I visited Access Space in Sheffield, where I enjoyed a two days crash training in using the command line and shell scripts in Linux. Initiated by James Wallbank and the Redundant Technology Initiative group in 2000, Access Space is arguably the first open source/community computing creative technology labs in the UK. The space is open several days per week, with two main areas: the Media Lab where visitors can access a Linux workstation for web access, design, programming, etc. A code-protected door opens on the Refab Space which hosts the digital fabrication machines (laser cutter, CNC router, several rep rap 3D printers), a lot of recycled computing gear and several solid workbenches.
During my stay I saw lots of activity in both areas, including a Sheffield Hardware Hackers meeting (every monday 6pm), and the laser cutter was pretty much always busy.
James is a great host, busy with many projects including his latest business adventure Infinite Crypt. He is always keen to share on topics of technological accessibility, community development and techno-social trends. I recorded an audio interview where he gives us his insight on Access Space and thoughts on the opportunities offered by digital fabrication technologies.
Interview with James Wallbank in Access Space Sheffield, 26th February 2014
I am gradually getting to grips with the Raspberry Pi, and I have stumbled upon a great online/hardcopy resource called The Magpi.
Currently at issue #20, The Magpi started in 2012 to deliver a monthly selection of articles written by enthusiasts about various Raspberry projects, features, and culture. All the issues are available online, and are a perfect repository for beginners and intermediate Rpi eaters.
The feel, layout and content of the magazine bring back a community based DIY computing spirit very close to that of the 1980s, which I guess the Raspberry Pi initiative is very inspired by.
The Magpi is currently running a kickstarter campaign, already 341% funded with 13 days to go!
Yet another attempt at moving away from the macwindroid world, as I am totally, in principle, pro open-source, gnu libre linux big corps get your greedy finger off my (raspberry) pie.
But, having tried a couple of times to run linux on the PCs in my studio (red hat linux in 2005, ubuntu in 2009) and finding myself booting back into windows after a couple of days/weeks, I eventually regained the hard drive space and removed the linux partitions.
Perhaps re-motivated after seeing Richard Stallman, founder of the Free Software Foundation, speak at Lincoln University in October, I started looking around once more for a linux distribution (distros, as they are called in linux world, are variations on the linux operating system). This time I decided to install it on my main computer, a 2009 macbook pro. I tried ubuntu which I found too bloated, trying too hard to be user friendly, which it is only to a certain extent. I tried kubuntu, puppy, and finally settled on crunchbang (aka #!), a debian variation with a nice-stripped down, no messing around feel, a sort of geeky elegance I liked (screenshot of crunchbang’s default desktop below).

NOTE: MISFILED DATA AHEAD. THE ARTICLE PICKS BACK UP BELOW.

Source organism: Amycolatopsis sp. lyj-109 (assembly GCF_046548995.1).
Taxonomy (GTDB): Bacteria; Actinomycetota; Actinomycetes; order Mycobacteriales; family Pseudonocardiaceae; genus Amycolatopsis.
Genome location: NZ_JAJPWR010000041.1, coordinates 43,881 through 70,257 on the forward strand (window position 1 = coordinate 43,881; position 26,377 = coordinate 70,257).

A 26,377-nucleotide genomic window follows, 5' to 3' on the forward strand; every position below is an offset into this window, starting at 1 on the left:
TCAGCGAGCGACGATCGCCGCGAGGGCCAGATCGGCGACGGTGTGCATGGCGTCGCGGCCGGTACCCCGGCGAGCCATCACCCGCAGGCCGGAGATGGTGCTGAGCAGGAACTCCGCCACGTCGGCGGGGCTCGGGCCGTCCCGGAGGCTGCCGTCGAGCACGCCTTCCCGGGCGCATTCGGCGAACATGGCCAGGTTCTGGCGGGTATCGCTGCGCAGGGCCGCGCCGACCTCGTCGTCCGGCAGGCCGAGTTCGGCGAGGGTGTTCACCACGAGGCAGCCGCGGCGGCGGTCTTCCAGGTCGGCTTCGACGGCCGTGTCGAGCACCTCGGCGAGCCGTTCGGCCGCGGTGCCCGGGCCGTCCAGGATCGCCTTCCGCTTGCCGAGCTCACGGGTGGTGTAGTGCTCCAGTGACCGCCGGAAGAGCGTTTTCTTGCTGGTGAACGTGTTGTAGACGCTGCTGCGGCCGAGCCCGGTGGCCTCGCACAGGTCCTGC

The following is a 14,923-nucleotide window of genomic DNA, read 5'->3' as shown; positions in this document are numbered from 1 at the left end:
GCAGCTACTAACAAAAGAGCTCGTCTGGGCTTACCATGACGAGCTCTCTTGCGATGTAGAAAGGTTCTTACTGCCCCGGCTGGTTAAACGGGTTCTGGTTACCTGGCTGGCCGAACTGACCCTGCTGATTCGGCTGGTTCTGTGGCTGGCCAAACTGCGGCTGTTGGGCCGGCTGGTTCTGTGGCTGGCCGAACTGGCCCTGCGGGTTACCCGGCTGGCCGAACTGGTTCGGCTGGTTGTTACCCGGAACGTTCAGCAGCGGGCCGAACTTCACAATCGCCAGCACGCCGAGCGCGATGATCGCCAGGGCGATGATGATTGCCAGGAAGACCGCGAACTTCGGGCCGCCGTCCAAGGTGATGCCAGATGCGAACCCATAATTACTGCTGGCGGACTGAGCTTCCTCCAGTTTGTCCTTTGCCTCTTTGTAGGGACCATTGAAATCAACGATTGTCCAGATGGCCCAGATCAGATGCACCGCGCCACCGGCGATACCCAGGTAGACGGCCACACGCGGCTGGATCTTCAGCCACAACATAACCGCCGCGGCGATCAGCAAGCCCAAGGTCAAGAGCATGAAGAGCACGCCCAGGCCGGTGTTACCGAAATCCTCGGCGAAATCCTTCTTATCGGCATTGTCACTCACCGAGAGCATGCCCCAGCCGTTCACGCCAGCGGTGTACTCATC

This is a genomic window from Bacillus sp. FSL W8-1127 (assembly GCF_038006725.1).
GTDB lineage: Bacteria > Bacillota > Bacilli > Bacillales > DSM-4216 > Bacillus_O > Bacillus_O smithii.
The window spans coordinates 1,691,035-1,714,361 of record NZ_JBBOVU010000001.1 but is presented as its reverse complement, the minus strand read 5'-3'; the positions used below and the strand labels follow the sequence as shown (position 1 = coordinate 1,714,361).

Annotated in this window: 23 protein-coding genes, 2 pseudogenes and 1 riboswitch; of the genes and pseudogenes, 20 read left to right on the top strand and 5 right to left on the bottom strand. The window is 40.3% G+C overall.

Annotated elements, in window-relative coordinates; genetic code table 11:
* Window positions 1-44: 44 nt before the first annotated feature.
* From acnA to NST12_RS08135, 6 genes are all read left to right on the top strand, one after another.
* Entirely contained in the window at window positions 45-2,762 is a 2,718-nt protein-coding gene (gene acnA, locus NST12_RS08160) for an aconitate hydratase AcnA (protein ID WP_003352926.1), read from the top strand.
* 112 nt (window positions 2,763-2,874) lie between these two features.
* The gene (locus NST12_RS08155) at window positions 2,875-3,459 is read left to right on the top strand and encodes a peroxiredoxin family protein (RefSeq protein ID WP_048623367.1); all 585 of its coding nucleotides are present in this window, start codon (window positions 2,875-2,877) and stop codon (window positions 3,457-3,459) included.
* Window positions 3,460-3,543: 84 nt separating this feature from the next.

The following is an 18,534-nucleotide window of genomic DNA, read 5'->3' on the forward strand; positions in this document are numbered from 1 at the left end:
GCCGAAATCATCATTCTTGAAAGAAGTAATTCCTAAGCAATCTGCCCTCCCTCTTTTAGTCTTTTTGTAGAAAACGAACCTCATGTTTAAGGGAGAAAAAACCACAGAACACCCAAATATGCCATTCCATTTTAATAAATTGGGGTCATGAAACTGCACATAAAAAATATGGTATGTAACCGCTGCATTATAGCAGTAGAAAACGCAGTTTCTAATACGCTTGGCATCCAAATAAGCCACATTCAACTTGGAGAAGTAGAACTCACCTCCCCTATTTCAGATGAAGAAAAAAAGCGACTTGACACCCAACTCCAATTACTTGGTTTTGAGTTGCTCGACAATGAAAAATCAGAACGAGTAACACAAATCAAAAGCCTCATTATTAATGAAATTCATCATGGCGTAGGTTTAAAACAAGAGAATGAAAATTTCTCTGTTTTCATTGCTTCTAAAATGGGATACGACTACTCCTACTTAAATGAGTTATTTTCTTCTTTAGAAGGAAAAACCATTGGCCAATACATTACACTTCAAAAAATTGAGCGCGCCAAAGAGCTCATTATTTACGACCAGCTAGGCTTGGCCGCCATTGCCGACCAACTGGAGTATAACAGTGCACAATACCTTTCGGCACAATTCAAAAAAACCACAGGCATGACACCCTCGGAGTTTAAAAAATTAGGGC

Furthermore, I was at the same time taking my first steps with a raspberry pi running Raspbian, another Debian distribution which I found rather pleasant to use. All went rather well, I first installed rEFIt on my macbook, a small app allowing choice of operating system at startup. Then I installed crunchbang from a downloaded install DVD, a straightforward business.
Almost all is running fine, but I am still not using crunchbang much. The reason is that after spending hours tweaking the parameters on the crunchbang trackpad controller (synclient) I never managed to match the smooth, transparent control offered by the mac version. I feel distanciated and frustrated when I use the machine under crunchbang. The human-machine interface all of a sudden becomes clumsy, making the machine unfriendly. It is a pain to have to use a mouse on a computer fitted with such a good trackpad.
Not giving up yet, I installed Crunchbang on an older macbook, a white plastic one from 2006. This one has a rough clickpad to start with, and it responded very well to the installation. All is working, even the sleep function (which does not work on the macbook pro).
I am going to get two days of training with real pros, the guys at Access Space in Sheffield. They have been running Linux on recycled PCs for more than a decade, training and converting many users to the joys and pains of open source computing. I will take my crunchbanged laptop up to their lab and hopefully get the beam of dark light I still need to make a more committed step into gnu-linux. In return for the training I shall deliver a robotic workshop to Access Space users in the near future. Watch this (access) space…